Dr. Hayes Blog

Jerry Hayes, OD presents a variety of tips and tactics designed to
bring more dollars to your bottom line. You are invited to
comment on the topics we cover.

Sponsored by Red Tray Purchasing Alliance and HMI Buying Group.

Getting In Sync With Your Staff

Do you ever have the feeling that maybe you and your office manager, receptionist, optician or frame stylist are not exactly in sync about what their priorities should be?

It happens. And, lack of alignment is generally the biggest reason for a decline in staff productivity.

And, that's not a good thing. When staff productivity declines, so does office morale, service levels to patients and your net income.

Here is a simple exercise you can do with your staff to head off the problem, or get back into alignment if you already feel out of sync.

How Low Fees Can Cause You To Lose Patients

For every OD who ever worried about losing patients because your fees were too high, that includes me, it's important to keep in mind there is a flip side to that.

Low fees can also chase patients away.

Here are some excerpts from the Gladys Edmunds column in a recent edition of USA Today. She makes the case that low prices can actually scare patients/customers away because it creates the impression of inferior work.

Dear Gladys,

Focus On Getting Better

One of my favorite blogs all year was Nine Things Successful People Do Differently by Heidi Grant Halvorson on the HBR Blog Network.

She wrote that most people believe that our intelligence, our personality, and our physical aptitudes are fixed — that no matter what we do, we can’t really improve.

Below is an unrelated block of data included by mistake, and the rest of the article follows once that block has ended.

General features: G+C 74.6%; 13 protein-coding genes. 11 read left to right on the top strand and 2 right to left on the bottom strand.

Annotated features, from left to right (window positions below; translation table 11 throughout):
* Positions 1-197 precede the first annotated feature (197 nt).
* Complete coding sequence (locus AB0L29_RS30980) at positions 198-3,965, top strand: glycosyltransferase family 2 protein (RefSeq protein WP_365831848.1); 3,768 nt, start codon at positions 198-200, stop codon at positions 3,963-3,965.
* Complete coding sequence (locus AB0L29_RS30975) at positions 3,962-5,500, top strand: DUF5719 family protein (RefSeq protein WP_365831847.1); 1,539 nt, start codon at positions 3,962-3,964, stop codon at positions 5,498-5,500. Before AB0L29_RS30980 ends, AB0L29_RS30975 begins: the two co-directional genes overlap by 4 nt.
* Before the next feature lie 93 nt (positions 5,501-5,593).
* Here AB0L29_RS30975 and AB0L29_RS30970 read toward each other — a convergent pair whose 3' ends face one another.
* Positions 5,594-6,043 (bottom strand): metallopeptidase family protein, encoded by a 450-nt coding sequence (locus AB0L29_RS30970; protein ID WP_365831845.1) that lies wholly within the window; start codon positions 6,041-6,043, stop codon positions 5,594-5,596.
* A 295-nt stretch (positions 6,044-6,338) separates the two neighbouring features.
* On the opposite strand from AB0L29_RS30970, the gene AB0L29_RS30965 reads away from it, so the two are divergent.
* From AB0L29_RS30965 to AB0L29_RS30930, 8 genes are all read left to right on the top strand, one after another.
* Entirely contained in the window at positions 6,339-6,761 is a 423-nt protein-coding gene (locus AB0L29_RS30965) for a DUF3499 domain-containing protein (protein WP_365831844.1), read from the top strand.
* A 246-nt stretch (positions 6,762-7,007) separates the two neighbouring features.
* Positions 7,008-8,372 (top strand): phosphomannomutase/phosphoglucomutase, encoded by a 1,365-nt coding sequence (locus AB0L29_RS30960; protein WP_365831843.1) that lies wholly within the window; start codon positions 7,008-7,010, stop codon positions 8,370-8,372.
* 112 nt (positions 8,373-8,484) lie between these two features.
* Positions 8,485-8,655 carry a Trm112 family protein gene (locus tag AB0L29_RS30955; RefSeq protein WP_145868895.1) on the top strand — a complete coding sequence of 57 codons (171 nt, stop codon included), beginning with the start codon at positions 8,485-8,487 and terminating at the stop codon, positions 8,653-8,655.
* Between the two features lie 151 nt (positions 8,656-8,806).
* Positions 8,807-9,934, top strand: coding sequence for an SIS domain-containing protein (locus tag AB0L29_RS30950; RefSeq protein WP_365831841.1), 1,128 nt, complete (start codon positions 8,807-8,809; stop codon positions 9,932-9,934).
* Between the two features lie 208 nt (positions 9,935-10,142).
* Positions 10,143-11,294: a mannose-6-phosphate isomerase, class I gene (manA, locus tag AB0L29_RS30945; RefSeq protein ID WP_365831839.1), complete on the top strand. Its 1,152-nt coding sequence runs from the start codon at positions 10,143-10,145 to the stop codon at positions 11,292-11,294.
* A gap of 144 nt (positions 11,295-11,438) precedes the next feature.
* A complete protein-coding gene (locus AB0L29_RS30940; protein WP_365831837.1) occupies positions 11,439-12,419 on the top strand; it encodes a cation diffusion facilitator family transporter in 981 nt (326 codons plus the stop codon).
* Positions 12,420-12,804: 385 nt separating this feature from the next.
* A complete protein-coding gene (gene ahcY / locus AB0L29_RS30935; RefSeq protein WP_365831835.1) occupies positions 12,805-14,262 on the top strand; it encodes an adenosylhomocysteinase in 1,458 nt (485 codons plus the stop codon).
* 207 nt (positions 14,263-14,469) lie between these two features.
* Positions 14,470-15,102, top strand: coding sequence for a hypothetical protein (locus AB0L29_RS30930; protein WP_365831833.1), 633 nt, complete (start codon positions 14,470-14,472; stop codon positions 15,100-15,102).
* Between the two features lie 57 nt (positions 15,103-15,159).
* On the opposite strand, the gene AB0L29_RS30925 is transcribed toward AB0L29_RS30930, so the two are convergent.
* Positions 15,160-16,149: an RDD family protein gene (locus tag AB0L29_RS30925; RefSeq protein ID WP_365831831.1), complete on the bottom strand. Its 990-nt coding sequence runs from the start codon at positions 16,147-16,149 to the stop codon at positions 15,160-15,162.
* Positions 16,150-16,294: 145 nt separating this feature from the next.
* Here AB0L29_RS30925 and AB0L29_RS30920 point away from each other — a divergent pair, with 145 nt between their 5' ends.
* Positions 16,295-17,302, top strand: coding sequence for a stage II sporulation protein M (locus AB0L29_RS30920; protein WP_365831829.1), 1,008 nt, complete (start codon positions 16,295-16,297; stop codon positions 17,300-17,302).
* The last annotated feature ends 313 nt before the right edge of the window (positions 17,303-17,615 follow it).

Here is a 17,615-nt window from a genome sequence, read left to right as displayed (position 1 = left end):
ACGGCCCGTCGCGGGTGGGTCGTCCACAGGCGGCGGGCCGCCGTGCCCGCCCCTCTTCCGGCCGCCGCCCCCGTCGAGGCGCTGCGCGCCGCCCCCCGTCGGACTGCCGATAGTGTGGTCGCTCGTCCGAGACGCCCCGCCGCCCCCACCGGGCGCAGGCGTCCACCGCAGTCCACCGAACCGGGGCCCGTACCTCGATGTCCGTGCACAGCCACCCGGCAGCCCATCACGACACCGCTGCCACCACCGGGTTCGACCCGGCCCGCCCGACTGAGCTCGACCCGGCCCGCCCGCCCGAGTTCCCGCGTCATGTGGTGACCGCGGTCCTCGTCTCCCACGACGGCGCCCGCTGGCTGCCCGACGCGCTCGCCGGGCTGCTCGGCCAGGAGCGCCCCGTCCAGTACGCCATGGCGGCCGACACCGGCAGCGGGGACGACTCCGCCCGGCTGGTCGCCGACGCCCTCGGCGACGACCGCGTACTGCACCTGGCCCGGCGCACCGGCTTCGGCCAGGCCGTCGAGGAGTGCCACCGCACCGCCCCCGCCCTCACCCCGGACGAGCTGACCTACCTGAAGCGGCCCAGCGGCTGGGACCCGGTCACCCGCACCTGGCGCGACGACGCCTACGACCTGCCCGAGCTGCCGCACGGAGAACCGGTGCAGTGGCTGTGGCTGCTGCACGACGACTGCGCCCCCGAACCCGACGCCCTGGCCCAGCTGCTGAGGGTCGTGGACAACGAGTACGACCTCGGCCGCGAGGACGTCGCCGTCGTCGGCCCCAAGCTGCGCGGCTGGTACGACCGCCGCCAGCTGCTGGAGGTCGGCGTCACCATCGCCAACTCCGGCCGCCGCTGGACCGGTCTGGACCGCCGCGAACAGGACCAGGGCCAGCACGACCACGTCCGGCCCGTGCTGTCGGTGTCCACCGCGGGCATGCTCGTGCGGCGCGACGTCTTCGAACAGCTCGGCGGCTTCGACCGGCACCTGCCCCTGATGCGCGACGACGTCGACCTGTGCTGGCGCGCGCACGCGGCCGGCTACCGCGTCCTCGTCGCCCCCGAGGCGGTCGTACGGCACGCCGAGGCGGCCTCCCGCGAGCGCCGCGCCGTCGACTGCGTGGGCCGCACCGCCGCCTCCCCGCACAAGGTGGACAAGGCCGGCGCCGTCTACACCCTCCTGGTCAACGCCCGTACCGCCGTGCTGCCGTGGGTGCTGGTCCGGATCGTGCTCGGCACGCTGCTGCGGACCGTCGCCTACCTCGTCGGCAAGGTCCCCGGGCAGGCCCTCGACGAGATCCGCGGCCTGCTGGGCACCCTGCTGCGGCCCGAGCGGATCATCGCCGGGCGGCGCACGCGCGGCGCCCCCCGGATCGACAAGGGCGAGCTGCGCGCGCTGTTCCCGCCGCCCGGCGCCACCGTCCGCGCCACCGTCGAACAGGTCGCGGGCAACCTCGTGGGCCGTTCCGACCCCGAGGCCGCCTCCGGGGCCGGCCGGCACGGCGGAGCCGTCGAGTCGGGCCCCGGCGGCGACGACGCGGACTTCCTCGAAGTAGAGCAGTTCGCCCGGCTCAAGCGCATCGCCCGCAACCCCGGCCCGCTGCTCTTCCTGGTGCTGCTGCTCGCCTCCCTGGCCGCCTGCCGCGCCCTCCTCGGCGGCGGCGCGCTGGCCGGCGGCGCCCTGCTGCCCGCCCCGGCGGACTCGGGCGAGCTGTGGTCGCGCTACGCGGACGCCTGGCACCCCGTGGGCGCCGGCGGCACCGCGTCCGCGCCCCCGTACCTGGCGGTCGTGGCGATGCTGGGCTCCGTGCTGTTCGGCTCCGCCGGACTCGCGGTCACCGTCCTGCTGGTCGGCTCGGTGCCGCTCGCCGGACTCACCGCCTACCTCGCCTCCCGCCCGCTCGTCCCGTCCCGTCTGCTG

As a result, we compare ourselves to others, often not favorably, and focus on goals that are all about proving ourselves. You need to quit that and work on acquiring new skills, such as being better at managing people or the business side of your practice.

How Does VSP Affect Cost Of Goods Expense For ODs?

Dear Jerry,

I just read your blog regarding your suggestion that a dispensing OD should spend no more than 50% of his collected gross revenues on total staff expenses and Cost of Goods.

I get it. But, I have a question about my overhead structure. 60% of the patients I see have VSP and most of those are on a plan that does not allow me to supply the frames or do the lab work.

That got me thinking as my total COGS — which includes: contact lenses, frames and ophthalmic lenses — is only 23% of collected gross revenues. This seems to be much lower than the 30% number I see from Hayes Consulting, the AOA and the Ciba Vision Essilor MBA statistics.

I guess my COGS would be higher if I had more private pay patients and fewer people on VSP. Am I missing something here?

Benjamin Franks, OD, FAAO (name changed)

Dear Ben,

You are very astute to recognize a financial scenario not well understood by many practice owners.

Even though vision plans may pay you a discounted fee, good or bad, any plan that does not allow you to provide the eyewear to your patient will actually cause your COGS to decrease.